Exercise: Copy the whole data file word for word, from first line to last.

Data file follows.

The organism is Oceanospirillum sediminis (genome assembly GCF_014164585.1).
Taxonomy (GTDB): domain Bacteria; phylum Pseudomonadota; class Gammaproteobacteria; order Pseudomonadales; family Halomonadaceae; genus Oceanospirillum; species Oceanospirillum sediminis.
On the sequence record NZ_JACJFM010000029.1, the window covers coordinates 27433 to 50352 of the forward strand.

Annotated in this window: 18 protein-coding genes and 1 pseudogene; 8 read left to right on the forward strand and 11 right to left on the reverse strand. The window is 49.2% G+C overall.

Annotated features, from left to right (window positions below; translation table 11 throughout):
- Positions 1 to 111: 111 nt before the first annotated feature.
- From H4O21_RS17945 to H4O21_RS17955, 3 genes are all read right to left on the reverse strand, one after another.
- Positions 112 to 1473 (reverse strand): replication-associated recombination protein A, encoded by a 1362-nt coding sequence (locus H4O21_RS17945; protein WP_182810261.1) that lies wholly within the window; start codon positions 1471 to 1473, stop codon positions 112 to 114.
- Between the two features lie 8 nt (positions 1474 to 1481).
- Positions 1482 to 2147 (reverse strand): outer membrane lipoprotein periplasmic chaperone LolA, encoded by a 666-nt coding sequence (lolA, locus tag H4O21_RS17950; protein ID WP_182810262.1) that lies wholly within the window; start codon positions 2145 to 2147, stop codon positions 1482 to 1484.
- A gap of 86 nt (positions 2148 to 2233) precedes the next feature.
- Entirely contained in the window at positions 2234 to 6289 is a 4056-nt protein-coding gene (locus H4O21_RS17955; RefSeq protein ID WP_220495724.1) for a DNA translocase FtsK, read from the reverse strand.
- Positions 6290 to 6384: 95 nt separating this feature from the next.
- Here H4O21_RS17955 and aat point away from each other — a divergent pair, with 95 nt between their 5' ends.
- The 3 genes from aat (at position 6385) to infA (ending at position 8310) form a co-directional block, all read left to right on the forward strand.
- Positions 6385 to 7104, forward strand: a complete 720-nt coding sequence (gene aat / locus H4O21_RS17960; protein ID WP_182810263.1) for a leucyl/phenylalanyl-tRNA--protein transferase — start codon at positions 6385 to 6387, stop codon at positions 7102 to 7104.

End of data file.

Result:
The organism is Oceanospirillum sediminis (genome assembly GCF_014164585.1).
Taxonomy (GTDB): domain Bacteria; phylum Pseudomonadota; class Gammaproteobacteria; order Pseudomonadales; family Halomonadaceae; genus Oceanospirillum; species Oceanospirillum sediminis.
On the sequence record NZ_JACJFM010000029.1, the window covers coordinates 27433 to 50352 of the forward strand.

Annotated in this window: 18 protein-coding genes and 1 pseudogene; 8 read left to right on the forward strand and 11 right to left on the reverse strand. The window is 49.2% G+C overall.

Annotated features, from left to right (window positions below; translation table 11 throughout):
- Positions 1 to 111: 111 nt before the first annotated feature.
- From H4O21_RS17945 to H4O21_RS17955, 3 genes are all read right to left on the reverse strand, one after another.
- Positions 112 to 1473 (reverse strand): replication-associated recombination protein A, encoded by a 1362-nt coding sequence (locus H4O21_RS17945; protein WP_182810261.1) that lies wholly within the window; start codon positions 1471 to 1473, stop codon positions 112 to 114.
- Between the two features lie 8 nt (positions 1474 to 1481).
- Positions 1482 to 2147 (reverse strand): outer membrane lipoprotein periplasmic chaperone LolA, encoded by a 666-nt coding sequence (lolA, locus tag H4O21_RS17950; protein ID WP_182810262.1) that lies wholly within the window; start codon positions 2145 to 2147, stop codon positions 1482 to 1484.
- A gap of 86 nt (positions 2148 to 2233) precedes the next feature.
- Entirely contained in the window at positions 2234 to 6289 is a 4056-nt protein-coding gene (locus H4O21_RS17955; RefSeq protein ID WP_220495724.1) for a DNA translocase FtsK, read from the reverse strand.
- Positions 6290 to 6384: 95 nt separating this feature from the next.
- Here H4O21_RS17955 and aat point away from each other — a divergent pair, with 95 nt between their 5' ends.
- The 3 genes from aat (at position 6385) to infA (ending at position 8310) form a co-directional block, all read left to right on the forward strand.
- Positions 6385 to 7104, forward strand: a complete 720-nt coding sequence (gene aat / locus H4O21_RS17960; protein ID WP_182810263.1) for a leucyl/phenylalanyl-tRNA--protein transferase — start codon at positions 6385 to 6387, stop codon at positions 7102 to 7104.